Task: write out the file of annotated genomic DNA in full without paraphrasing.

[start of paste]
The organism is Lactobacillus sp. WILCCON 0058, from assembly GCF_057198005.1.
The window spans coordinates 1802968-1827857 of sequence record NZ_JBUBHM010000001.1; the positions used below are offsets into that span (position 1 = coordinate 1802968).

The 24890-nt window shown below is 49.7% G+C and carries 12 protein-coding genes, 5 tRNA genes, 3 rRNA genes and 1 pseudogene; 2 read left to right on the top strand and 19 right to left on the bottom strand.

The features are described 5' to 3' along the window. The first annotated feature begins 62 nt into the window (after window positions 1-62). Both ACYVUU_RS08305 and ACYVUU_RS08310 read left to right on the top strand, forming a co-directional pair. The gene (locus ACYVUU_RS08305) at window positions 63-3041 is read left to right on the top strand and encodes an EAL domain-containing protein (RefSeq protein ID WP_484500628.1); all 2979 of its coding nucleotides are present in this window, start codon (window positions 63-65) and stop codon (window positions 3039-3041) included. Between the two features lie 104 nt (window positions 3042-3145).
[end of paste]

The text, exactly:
The organism is Lactobacillus sp. WILCCON 0058, from assembly GCF_057198005.1.
The window spans coordinates 1802968-1827857 of sequence record NZ_JBUBHM010000001.1; the positions used below are offsets into that span (position 1 = coordinate 1802968).

The 24890-nt window shown below is 49.7% G+C and carries 12 protein-coding genes, 5 tRNA genes, 3 rRNA genes and 1 pseudogene; 2 read left to right on the top strand and 19 right to left on the bottom strand.

The features are described 5' to 3' along the window. The first annotated feature begins 62 nt into the window (after window positions 1-62). Both ACYVUU_RS08305 and ACYVUU_RS08310 read left to right on the top strand, forming a co-directional pair. The gene (locus ACYVUU_RS08305) at window positions 63-3041 is read left to right on the top strand and encodes an EAL domain-containing protein (RefSeq protein ID WP_484500628.1); all 2979 of its coding nucleotides are present in this window, start codon (window positions 63-65) and stop codon (window positions 3039-3041) included. Between the two features lie 104 nt (window positions 3042-3145).